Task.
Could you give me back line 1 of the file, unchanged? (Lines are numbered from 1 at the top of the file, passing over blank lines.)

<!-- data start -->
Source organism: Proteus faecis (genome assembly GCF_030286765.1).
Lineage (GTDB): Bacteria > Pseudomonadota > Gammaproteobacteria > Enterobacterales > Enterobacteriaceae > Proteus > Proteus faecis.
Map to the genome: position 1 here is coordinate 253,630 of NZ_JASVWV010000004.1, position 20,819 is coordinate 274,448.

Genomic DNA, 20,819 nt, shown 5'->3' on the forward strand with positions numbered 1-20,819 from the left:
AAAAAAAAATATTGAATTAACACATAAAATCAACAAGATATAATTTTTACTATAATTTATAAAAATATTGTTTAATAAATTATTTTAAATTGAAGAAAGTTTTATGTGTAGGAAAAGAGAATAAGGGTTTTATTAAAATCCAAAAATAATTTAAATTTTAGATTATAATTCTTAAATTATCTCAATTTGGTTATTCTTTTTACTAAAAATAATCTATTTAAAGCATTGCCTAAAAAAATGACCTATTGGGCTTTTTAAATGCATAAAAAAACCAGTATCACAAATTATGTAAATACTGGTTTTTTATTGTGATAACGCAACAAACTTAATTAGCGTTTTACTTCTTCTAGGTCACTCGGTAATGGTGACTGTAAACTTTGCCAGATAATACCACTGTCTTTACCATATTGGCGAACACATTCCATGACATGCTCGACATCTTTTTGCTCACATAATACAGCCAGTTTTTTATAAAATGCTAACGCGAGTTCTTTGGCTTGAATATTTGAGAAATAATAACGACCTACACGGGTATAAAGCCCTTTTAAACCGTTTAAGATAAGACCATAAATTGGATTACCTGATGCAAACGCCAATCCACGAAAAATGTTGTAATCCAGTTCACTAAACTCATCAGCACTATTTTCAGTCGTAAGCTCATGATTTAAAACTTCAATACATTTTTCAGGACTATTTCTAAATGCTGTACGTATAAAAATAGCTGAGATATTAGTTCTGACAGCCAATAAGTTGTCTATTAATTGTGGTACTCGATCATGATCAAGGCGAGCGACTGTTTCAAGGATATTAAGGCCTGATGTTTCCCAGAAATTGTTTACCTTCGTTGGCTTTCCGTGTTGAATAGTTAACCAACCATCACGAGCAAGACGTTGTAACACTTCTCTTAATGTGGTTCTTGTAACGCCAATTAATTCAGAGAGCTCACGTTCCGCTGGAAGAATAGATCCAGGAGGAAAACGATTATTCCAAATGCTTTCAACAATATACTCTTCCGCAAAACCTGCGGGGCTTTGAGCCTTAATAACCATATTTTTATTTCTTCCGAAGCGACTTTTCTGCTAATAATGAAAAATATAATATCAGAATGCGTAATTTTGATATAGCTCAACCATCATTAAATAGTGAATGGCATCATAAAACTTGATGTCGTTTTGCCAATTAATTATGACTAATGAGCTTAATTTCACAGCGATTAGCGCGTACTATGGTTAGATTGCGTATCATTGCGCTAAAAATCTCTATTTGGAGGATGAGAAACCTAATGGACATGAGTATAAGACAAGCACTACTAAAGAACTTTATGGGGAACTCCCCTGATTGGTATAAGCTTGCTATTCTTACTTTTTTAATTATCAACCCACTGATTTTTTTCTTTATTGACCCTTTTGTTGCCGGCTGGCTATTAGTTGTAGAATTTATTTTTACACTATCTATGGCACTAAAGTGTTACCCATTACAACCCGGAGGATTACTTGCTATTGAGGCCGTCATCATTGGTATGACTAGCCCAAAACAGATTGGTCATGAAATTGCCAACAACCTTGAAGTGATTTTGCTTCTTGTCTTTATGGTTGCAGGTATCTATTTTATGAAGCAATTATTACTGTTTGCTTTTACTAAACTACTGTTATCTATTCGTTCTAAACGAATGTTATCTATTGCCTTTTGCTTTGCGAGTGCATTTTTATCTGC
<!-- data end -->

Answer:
Source organism: Proteus faecis (genome assembly GCF_030286765.1).